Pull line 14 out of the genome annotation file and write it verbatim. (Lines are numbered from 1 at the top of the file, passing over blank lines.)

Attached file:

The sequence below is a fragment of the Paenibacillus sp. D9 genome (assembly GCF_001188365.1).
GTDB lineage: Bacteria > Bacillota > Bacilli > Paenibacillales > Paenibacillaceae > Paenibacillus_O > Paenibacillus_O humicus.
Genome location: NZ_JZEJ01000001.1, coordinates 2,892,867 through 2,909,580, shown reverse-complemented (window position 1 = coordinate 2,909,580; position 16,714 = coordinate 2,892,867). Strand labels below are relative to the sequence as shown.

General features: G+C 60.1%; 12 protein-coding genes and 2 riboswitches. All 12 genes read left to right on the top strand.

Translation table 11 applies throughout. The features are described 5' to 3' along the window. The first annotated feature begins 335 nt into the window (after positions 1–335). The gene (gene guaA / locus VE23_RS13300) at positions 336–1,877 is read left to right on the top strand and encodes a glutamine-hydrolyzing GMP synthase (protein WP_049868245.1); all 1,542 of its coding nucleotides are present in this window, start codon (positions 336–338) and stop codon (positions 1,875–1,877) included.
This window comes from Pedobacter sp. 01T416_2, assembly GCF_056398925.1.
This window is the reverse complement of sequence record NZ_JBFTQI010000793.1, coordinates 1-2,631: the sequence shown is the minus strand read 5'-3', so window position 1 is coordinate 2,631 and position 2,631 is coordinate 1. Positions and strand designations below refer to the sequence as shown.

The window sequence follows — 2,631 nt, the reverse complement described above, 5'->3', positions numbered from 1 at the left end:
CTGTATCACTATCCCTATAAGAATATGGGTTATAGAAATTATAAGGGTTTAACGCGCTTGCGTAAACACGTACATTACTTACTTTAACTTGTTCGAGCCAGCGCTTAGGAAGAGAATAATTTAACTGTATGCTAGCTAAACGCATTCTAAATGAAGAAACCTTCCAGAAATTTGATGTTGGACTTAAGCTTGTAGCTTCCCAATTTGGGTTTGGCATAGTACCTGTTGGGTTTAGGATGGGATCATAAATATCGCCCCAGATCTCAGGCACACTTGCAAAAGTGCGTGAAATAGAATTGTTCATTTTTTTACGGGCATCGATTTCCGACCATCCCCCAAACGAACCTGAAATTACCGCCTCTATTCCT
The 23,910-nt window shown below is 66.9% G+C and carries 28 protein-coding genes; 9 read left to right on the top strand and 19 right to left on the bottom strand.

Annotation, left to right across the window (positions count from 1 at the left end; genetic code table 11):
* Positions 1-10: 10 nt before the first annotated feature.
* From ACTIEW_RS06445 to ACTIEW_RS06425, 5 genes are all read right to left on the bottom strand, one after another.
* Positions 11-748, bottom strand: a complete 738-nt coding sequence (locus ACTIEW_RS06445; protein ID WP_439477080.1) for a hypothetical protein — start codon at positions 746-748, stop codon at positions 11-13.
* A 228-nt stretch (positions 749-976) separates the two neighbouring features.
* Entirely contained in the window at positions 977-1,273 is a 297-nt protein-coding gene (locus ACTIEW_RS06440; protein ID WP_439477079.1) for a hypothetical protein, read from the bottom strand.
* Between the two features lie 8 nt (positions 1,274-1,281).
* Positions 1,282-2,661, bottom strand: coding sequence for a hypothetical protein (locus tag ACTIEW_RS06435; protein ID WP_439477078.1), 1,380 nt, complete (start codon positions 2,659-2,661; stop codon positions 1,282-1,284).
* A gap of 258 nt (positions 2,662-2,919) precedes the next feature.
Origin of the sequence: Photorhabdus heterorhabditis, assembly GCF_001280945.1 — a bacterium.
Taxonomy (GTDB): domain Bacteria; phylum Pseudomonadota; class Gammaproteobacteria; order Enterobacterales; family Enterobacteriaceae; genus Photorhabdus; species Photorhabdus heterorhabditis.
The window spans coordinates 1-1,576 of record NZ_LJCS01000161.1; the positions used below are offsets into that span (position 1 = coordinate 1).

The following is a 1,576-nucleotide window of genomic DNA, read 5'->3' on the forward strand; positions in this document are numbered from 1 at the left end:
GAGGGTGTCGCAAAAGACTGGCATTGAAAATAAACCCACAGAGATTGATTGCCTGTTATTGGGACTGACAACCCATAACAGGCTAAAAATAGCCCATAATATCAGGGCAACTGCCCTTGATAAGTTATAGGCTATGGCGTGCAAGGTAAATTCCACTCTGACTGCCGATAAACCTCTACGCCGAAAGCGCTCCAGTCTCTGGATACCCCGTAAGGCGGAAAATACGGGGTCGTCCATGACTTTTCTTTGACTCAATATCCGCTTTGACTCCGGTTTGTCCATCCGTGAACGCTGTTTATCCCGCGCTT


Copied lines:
* Positions 11-748, bottom strand: a complete 738-nt coding sequence (locus ACTIEW_RS06445; protein ID WP_439477080.1) for a hypothetical protein — start codon at positions 746-748, stop codon at positions 11-13.